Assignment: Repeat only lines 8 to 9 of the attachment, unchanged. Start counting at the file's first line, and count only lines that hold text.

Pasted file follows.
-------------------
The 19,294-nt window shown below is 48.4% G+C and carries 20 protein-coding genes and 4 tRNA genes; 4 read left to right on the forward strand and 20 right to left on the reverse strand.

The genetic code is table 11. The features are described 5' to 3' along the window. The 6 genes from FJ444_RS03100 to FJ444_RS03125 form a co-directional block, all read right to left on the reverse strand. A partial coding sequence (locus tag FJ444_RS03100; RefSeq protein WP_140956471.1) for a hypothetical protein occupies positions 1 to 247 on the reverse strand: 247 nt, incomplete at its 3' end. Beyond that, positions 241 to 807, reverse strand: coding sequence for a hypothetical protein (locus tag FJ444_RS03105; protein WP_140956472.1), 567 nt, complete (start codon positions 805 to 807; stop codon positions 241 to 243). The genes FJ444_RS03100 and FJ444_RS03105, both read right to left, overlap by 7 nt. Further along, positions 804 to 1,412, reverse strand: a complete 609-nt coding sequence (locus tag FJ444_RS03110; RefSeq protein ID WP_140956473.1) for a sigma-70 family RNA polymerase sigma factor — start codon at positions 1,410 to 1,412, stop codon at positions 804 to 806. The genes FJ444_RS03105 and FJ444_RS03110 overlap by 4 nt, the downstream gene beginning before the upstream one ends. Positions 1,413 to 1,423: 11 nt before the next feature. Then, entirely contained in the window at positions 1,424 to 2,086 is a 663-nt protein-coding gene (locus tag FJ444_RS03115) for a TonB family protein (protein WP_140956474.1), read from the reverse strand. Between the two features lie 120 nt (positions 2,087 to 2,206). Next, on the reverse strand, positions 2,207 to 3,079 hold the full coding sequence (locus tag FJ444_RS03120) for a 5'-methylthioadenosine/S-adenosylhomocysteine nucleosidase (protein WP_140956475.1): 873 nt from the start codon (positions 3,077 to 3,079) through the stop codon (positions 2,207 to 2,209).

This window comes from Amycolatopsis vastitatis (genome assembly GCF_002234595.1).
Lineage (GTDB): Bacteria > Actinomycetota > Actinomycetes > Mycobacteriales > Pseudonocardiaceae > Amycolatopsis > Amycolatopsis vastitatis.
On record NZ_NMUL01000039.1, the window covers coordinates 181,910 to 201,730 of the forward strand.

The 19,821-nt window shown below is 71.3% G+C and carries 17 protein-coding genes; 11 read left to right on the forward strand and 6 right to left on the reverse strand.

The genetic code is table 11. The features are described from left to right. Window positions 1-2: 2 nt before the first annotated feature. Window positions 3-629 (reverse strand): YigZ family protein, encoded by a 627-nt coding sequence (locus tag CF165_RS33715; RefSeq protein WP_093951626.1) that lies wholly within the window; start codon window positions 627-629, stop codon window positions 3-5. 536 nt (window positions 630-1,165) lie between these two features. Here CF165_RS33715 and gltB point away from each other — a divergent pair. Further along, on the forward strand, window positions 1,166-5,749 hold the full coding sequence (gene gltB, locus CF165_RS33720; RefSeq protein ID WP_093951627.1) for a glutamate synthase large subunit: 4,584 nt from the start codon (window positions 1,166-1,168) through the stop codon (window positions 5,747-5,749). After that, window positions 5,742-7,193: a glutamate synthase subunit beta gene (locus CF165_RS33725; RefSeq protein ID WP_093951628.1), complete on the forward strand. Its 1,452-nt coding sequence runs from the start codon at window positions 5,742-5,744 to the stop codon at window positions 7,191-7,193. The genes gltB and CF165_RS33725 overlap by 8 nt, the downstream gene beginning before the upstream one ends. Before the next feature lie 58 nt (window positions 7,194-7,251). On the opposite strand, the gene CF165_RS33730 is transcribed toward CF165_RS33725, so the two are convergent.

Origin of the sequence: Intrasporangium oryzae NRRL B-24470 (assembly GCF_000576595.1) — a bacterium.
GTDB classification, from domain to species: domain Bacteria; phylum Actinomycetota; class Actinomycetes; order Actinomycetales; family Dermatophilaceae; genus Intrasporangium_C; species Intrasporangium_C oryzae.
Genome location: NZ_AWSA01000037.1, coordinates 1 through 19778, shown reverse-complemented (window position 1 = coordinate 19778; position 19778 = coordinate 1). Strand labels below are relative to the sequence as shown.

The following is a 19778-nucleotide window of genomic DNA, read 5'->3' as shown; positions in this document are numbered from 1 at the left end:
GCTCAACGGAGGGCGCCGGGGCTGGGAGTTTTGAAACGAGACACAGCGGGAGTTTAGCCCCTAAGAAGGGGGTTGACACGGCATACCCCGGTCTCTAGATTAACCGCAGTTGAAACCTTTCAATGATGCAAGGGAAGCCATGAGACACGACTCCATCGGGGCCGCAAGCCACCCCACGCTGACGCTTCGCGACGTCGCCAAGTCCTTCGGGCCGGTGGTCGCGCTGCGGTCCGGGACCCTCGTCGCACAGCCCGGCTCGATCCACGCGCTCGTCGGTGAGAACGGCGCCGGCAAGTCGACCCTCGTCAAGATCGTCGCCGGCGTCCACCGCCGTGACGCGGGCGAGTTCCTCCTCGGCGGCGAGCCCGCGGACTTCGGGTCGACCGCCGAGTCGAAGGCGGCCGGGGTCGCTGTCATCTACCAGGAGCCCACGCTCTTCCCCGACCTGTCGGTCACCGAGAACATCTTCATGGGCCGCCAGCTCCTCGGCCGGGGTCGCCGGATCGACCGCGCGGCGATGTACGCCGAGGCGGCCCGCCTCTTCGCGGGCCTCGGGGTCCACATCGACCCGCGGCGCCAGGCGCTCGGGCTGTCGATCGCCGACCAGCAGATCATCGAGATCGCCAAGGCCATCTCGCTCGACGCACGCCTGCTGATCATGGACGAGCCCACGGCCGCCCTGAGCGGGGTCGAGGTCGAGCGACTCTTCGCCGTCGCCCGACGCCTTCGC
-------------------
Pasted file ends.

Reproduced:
Origin of the sequence: Intrasporangium oryzae NRRL B-24470 (assembly GCF_000576595.1) — a bacterium.
GTDB classification, from domain to species: domain Bacteria; phylum Actinomycetota; class Actinomycetes; order Actinomycetales; family Dermatophilaceae; genus Intrasporangium_C; species Intrasporangium_C oryzae.